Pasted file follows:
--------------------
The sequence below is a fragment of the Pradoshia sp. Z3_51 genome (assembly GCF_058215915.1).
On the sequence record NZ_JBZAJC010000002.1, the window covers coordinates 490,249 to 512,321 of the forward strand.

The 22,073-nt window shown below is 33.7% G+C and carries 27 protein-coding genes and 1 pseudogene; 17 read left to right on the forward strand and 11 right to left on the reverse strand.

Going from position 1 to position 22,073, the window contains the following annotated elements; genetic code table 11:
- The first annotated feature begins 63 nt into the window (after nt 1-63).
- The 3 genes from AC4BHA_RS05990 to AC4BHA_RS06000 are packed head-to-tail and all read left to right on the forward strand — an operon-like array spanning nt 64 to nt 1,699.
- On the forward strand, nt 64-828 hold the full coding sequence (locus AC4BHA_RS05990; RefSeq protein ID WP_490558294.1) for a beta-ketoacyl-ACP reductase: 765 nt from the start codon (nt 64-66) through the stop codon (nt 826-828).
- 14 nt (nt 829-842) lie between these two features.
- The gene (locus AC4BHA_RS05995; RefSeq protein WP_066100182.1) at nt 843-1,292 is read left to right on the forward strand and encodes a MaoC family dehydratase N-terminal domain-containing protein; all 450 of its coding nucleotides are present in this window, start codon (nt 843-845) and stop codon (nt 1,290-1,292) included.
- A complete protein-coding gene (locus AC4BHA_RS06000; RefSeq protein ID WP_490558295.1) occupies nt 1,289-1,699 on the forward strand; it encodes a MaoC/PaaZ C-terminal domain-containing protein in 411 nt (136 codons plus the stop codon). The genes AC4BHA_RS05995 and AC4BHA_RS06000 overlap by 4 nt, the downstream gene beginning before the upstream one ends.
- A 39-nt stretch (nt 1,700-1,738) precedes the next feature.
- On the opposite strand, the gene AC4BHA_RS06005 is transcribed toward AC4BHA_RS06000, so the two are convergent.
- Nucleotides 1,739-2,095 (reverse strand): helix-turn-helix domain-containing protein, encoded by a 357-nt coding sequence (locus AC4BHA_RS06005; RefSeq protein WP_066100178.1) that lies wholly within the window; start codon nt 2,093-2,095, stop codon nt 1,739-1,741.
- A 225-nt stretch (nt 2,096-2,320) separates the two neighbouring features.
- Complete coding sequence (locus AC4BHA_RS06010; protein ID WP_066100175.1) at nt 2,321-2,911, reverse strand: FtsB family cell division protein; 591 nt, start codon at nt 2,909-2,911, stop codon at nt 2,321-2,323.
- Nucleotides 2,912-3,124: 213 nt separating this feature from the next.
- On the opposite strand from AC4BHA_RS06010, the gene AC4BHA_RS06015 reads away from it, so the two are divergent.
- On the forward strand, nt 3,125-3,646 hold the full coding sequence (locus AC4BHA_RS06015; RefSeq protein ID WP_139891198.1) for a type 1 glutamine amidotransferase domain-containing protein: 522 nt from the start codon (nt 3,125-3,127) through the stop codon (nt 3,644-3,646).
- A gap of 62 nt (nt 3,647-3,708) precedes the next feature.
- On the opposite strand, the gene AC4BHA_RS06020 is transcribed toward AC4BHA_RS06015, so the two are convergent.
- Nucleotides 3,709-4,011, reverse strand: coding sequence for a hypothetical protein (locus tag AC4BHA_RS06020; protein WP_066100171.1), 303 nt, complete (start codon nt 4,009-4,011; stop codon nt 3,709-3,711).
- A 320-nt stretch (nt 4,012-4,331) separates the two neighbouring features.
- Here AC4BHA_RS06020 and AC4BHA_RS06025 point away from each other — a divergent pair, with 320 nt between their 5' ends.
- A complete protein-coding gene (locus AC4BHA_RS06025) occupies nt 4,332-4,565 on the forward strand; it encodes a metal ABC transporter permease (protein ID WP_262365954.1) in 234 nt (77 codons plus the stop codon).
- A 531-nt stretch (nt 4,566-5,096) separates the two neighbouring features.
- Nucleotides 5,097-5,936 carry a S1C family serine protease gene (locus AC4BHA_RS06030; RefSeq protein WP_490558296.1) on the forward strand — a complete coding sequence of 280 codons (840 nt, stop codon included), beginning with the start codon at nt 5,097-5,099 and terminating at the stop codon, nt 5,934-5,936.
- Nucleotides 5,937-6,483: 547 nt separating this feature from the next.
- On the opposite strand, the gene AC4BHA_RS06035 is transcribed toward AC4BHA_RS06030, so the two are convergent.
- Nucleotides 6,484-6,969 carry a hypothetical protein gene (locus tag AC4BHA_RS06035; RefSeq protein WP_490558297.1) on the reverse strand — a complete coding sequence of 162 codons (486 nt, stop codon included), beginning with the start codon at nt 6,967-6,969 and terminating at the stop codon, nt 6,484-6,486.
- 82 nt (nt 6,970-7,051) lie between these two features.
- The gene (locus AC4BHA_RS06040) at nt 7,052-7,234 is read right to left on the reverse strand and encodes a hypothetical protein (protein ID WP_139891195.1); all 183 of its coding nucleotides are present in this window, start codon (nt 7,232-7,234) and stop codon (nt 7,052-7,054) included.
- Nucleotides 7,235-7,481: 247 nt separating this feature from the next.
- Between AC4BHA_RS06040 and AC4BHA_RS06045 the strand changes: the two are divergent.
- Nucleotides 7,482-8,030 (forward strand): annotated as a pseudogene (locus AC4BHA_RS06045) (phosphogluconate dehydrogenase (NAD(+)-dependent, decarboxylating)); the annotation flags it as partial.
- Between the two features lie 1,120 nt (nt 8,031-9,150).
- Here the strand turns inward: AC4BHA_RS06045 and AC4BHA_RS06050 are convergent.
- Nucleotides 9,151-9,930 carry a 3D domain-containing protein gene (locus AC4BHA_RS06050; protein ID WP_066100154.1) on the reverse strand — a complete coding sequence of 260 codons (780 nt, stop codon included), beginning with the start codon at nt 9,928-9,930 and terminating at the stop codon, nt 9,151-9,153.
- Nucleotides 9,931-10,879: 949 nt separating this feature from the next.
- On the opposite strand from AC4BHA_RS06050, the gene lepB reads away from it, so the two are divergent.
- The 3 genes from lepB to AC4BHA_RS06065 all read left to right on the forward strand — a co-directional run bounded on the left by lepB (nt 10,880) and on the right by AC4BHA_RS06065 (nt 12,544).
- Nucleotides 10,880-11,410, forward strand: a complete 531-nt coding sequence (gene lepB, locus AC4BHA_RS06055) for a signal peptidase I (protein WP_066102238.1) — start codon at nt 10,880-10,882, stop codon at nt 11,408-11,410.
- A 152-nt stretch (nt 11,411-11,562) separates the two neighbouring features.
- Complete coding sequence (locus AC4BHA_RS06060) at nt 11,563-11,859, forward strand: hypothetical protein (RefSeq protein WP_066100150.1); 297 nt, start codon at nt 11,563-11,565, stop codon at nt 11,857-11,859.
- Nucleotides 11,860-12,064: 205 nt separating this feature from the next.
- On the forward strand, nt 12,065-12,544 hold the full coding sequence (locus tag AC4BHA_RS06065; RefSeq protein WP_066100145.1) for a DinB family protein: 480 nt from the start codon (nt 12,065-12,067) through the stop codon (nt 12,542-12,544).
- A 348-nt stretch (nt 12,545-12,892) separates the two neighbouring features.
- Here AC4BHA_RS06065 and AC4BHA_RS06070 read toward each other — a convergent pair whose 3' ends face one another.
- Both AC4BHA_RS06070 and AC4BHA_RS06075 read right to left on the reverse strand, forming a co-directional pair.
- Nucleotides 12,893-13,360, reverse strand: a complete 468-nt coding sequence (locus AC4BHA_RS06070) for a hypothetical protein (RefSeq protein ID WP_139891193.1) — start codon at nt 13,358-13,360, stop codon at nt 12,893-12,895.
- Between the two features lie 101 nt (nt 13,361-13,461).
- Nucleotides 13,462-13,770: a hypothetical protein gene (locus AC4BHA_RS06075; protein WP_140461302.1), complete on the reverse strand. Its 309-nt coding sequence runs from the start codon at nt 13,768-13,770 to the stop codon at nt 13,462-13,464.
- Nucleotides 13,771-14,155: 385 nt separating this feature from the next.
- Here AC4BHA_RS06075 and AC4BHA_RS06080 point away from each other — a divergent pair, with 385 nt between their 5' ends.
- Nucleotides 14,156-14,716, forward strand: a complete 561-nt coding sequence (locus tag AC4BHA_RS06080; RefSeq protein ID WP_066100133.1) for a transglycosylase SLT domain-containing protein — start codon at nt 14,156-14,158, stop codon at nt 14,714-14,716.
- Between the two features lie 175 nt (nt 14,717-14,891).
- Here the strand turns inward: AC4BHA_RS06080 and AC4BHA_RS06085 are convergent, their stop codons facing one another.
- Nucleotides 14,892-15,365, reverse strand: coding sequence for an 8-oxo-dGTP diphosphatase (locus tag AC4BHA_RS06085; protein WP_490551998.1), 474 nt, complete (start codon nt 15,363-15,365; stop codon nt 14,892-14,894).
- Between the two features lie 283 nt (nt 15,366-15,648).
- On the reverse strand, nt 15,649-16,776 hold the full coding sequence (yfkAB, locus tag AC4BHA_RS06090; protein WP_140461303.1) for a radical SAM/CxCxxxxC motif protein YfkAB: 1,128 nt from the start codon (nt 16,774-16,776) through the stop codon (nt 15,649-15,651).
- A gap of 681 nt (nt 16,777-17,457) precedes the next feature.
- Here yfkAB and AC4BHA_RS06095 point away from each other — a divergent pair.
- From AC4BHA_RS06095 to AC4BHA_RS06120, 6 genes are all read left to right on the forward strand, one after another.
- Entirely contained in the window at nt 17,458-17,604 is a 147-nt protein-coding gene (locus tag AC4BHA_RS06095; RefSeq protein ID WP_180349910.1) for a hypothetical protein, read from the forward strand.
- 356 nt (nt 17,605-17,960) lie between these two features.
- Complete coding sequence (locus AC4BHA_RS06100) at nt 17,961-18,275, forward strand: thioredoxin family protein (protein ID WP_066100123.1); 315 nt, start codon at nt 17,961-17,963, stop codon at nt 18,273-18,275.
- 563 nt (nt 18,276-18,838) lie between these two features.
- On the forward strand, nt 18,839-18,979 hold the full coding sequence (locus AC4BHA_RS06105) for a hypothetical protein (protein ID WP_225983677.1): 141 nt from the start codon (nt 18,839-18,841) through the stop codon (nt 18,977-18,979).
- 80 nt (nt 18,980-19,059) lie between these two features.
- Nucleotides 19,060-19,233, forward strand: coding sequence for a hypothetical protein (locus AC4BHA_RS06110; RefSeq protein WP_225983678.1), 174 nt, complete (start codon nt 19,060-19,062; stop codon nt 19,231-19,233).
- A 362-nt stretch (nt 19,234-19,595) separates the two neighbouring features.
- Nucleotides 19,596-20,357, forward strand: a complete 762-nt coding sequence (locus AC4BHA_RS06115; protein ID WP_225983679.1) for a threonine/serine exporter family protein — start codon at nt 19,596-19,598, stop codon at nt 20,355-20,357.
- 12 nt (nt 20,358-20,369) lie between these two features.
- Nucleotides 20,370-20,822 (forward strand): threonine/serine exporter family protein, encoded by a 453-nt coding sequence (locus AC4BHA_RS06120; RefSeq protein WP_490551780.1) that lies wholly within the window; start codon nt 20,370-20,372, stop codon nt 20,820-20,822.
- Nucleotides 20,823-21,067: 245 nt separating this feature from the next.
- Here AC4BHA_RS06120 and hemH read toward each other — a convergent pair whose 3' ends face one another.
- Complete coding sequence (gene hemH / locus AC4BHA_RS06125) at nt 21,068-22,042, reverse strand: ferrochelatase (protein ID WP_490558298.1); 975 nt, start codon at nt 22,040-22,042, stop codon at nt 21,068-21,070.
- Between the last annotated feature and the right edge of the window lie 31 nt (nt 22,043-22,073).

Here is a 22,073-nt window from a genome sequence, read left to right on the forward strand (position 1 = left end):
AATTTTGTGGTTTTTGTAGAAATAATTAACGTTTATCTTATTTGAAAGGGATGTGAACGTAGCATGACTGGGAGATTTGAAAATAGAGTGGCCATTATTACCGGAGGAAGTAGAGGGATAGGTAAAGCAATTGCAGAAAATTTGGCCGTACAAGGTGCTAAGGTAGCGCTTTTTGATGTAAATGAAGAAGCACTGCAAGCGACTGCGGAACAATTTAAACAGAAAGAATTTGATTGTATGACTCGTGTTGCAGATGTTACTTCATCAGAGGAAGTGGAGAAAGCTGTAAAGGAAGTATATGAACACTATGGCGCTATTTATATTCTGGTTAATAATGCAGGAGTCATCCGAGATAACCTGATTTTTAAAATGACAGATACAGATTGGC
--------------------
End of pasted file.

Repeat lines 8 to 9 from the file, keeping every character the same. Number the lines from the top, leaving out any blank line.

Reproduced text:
- 14 nt (nt 829-842) lie between these two features.
- The gene (locus AC4BHA_RS05995; RefSeq protein WP_066100182.1) at nt 843-1,292 is read left to right on the forward strand and encodes a MaoC family dehydratase N-terminal domain-containing protein; all 450 of its coding nucleotides are present in this window, start codon (nt 843-845) and stop codon (nt 1,290-1,292) included.